There’s a lot going on in the world right now. Personal coaches are offering lessons on mindfulness and cognitive restructuring. Millions of dollars are being spent on the power of positivity. People are flocking to TED Talks to learn how your thoughts could take you places so you feel like a king.
But then that’s the longer and more exhaustive route — one that’d never strike you, especially when you are in Goa. Because in Goa, there are much easier ways to feel like a king.
For one, you could simply head to The Awadh House in Panjim.
A luxury restaurant nestled amidst the beachy coastal city, the edifice of The Awadh House is an enchanting time warp of sorts. On the outside, the peachy wall of the restaurant is reminiscent of an authentic yet fading Goan heritage. One the inside, you will find an elegantly decked micro palace in hues of red, gold, and green – the shades that will teleport you to the legendary Awadh culture.
What is Awadh?
Wrong question. Rather you should be asking, “Where is Awadh?”
Awadh, spelled Avadh or Oudh, is historic region of northern India, which now constitutes the northeastern part of Uttar Pradesh.
Awadhi cuisine: A tantalizing tale
One of the most sought-after cuisines in North India, Awadhi food has an interesting backstory. Legend has it that Nawab Wajid Ali Khan, a patron of arts and culture, is also a sucker for scrumptious food.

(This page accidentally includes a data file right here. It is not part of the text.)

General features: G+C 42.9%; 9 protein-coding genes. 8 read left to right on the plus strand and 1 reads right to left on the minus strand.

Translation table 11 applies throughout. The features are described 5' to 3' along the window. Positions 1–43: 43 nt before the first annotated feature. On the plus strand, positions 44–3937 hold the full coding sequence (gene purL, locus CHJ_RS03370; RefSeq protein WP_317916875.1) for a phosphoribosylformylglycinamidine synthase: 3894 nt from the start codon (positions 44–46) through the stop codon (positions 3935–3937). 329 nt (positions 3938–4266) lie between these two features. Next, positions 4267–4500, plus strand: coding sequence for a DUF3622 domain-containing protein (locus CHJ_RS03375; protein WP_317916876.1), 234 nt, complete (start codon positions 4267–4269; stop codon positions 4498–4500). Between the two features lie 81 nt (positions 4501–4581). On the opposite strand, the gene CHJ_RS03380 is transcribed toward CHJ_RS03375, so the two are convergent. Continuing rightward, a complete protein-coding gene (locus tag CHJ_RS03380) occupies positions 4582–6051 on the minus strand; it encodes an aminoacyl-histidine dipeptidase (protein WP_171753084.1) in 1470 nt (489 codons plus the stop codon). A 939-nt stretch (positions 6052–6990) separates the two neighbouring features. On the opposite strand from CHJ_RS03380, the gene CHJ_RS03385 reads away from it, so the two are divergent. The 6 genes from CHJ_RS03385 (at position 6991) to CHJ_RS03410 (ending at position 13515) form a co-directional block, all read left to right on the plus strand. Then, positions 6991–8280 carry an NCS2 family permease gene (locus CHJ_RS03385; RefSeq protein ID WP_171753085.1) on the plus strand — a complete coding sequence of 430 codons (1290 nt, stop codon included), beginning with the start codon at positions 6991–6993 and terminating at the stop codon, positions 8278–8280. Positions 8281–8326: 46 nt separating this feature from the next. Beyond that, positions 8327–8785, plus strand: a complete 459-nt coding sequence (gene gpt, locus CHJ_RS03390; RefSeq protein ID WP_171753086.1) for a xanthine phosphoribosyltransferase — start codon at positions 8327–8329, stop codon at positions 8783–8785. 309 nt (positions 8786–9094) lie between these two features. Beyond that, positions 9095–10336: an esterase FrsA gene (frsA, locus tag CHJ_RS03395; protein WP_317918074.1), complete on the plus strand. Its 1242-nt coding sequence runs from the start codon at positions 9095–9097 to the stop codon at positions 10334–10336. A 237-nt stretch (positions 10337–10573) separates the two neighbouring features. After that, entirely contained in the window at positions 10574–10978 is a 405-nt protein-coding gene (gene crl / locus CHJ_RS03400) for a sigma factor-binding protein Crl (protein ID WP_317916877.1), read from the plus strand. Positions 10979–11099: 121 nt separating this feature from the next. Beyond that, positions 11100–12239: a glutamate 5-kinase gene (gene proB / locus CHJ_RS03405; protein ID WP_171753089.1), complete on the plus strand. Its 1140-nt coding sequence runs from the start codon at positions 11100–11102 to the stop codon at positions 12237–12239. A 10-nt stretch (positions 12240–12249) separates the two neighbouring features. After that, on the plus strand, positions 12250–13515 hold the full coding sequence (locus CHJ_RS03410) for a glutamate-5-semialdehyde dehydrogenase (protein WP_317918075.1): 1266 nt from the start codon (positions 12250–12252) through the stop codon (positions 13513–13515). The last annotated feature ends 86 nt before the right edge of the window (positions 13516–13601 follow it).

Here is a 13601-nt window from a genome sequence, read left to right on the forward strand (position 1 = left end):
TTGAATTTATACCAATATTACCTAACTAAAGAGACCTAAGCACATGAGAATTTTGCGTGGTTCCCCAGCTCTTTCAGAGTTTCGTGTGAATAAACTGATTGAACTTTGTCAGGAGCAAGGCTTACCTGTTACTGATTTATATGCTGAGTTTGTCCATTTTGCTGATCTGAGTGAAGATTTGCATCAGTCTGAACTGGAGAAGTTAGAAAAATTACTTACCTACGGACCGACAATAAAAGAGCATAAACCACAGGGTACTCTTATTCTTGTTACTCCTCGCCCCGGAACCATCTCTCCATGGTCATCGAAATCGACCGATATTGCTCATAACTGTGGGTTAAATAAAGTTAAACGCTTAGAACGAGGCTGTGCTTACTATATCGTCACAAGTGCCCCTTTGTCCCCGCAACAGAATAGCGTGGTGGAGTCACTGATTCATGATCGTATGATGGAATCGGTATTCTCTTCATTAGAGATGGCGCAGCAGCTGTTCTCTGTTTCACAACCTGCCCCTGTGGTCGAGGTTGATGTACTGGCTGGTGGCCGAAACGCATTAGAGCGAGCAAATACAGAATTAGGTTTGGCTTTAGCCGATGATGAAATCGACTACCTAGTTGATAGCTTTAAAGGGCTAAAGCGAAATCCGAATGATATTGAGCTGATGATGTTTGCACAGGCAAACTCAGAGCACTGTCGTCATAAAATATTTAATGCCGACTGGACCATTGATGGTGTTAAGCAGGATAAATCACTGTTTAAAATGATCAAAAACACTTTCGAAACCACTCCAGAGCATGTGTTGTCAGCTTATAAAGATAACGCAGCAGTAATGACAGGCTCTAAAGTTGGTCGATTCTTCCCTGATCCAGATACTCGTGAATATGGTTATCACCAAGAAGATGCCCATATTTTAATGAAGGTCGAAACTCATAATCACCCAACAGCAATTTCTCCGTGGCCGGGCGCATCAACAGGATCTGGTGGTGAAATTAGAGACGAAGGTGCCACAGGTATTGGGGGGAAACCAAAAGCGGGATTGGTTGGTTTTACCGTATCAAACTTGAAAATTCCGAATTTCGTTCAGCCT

According to an old wives’ tale, the chubby Nawab could devour the meat of a fully grown buffalo in one sitting. However, all the biting and chewing wore him out. The Nawab, therefore, ordered his chef to soften the meat so he could concentrate on relishing its flavor rather than expend his energies on chewing. Tunday, the Nawab’s one-armed royal chef Tunday marinated the meat for hours and minced it to perfection so it would melt in his mouth. Thus began the culinary birth of the Awadhi cuisine. Even today, the sons and grandsons of chef Tunday are on a quest to popularize the Nawab’s favorite among the world foodies.
But why an Awadhi restaurant in Goa? “Because the Goan society is similar to that of Lucknow,” says Gaurabh N Quenim, director, The Awadh House.
“People in Goa are humble. They appreciate their food. They are willing to accept something new and they are kind and inviting. I can say the process was fulfilling especially now when we see the acceptance and people welcoming these well-crafted Lucknowi recipes with an open heart. To be honest, marrying these two beautiful cultures was not a difficult task,” says Quenim.
The delectable munchies at The Awadh house is definitely a foodie’s delight. With the use of over hundred exotic spices, a great deal of effort goes into the making of each dish. Not just that. The founding team of The Awadh House spent a great deal of time in Lucknow, interacted with the traditional chefs, and explored Awadhi cuisine, both on the streets and gourmet setups, to capture its authentic flavors.
“Let me start by saying that the dishes are not simple. They need time and expertise to be invested. The Galouti kebab is minced mutton that is kept to marinate for a few hours. The Dal Awadh is kept overnight to cook and the biryani is cooked using dum, which demands its own time. Even the Nalli Nihari has to be carefully cured and then cooked. Our rituals even include making fresh masalas on a daily basis. How would all our dishes not demand this dedication, commitment and perfection? They belonged to the royal era after all. It would be criminal to not attempt to retain such traditions,” says Quenim.
View the full menu here